DHAKA, Aug 13, 2014 (BSS) -The whirlwind visit of the US secretary of state, Henry Kissinger, to Bangladesh before the assassination of Bangabandhu Sheikh Mujibur Rahman on August 15, 1975 was significant in more ways than one.
He paid a 19-hour visit to Bangladesh on October 30, 1974 and met
Bangabandhu for a couple of hours at the Gonobhaban.
Lawrence Lifschultz, a US journalist, writes about this visit: Within a month of Kissinger's visit the US Embassy in Dhaka had become a bee-hive of activity.
Professor Abu Sayeed writes extensively about it in his book, 'Bangabandhu Killing: Facts and Documents.' Besides, Lifschultz also wrote about it in his book, 'Bangladesh: The Unfinished Revolution'.
After his meeting with Bangabandhu Kissinger told journalists, "He is a man of vast conception. If I had not met him I would not have realized that it is possible for human beings to reach that height. It has been a rare experience for me."
When a journalist asked him, when he was so appreciative of his foresight and wisdom, why did he send the Seventh Fleet to the Bay of Bengal in 1971, Kissinger did not answer and the press conference ended, abruptly, only three minutes after it had started.
Lifschultz further writes, those who were aware of Kissinger's plans felt that the US diplomats' comments were kind of satirical.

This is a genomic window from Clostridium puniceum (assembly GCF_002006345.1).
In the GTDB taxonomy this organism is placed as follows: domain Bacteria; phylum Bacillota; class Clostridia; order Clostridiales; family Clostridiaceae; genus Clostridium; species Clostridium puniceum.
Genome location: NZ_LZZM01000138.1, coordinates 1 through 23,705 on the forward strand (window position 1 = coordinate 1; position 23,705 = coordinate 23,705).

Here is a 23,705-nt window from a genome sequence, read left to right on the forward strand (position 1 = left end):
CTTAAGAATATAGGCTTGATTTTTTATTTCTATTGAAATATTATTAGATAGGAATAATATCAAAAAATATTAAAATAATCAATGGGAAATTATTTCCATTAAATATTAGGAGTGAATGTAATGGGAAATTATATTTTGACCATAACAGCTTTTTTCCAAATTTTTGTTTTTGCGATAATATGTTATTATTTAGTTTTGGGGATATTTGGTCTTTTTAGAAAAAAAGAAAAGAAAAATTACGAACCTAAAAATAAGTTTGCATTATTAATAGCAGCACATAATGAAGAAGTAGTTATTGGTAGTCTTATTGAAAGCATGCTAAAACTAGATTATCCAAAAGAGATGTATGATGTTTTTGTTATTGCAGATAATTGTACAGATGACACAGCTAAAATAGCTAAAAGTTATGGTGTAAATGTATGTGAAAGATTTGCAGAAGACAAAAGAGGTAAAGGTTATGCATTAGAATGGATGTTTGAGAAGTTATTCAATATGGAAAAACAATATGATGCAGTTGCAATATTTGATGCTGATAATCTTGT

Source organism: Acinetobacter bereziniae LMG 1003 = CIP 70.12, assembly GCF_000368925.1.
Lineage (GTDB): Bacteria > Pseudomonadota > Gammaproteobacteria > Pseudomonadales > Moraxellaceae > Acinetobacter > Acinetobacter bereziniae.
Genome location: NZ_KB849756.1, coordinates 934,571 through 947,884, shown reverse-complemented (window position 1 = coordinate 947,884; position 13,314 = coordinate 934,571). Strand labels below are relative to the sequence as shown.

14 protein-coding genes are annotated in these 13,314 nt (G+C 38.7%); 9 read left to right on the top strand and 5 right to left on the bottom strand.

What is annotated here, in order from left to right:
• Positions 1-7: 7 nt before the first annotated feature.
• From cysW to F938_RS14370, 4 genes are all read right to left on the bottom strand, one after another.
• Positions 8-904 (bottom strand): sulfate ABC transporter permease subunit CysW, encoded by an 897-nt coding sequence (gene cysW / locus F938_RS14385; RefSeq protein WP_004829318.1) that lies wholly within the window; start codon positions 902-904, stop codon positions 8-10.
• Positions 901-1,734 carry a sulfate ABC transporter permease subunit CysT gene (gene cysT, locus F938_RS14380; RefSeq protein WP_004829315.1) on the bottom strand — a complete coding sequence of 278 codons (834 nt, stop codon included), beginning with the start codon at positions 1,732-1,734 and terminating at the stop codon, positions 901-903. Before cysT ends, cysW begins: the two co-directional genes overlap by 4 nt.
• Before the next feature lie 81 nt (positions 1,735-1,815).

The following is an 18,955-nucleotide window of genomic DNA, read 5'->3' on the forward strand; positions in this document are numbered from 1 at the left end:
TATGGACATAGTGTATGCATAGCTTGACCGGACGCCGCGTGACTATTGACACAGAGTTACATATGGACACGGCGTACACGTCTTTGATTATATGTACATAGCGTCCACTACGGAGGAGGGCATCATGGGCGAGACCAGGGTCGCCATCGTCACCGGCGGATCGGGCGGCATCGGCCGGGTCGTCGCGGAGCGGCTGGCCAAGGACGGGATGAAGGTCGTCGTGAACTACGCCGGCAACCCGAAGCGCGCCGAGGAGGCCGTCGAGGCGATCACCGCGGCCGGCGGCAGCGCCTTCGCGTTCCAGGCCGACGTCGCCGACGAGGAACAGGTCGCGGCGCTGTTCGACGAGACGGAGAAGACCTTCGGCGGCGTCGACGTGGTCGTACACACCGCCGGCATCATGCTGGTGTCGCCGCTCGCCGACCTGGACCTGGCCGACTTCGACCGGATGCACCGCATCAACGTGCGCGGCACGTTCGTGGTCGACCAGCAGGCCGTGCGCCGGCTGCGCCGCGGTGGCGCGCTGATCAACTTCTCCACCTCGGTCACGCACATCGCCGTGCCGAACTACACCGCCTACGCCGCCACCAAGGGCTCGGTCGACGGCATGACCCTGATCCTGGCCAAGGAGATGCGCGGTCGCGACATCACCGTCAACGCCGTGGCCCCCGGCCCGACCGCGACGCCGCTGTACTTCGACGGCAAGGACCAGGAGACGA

Besides there were other indications of the US attitude. For instance, when a foreign head of government goes to the United Nations on a maiden tour, he is usually honored with an invitation to the White House. But despite repeated queries from the Bangladesh foreign ministry there was no clear response from the White House, in this case.
Later, when it was clear that, whatever the circumstances, Bangabandhu would visit Washington D.C., anyway, to visit old friends, the State Department hurriedly arranged a 15-minute meeting with the US president.
But the entire ambience of the meeting was cold. Kissinger did not even have the courtesy to meet Bangabandhu while he was in Washington. But it is true that Kissinger met Bangabandhu at the United Nations' headquarters, a few days back.
Therefore, Lifschultz says, Kissinger's effusive remarks about Bangabandhu were all verbiage.
Earlier on June 24, 1974 the Pakistani prime minister, Zulfiqar Ali Bhutto, came on a three-day trip to Bangladesh. His entourage was 107-person long. On the other hand, despite being accorded adequate respect, deserving of a foreign head of government, on the day of his arrival the local newspapers were full of file-photos of the barbarity of the Pakistan army in 1971.
Apart from Kissinger's trip to Bangladesh there were a number of
international developments which would have a direct or vicarious impact on events, here. They included, the recognition of the revolutionary government of South Vietnam by Bangladesh and providing its president a red-carpet reception, the severe floods of 1974 and the ensuing famine and Khondoker Moshtaque's trip to Iran.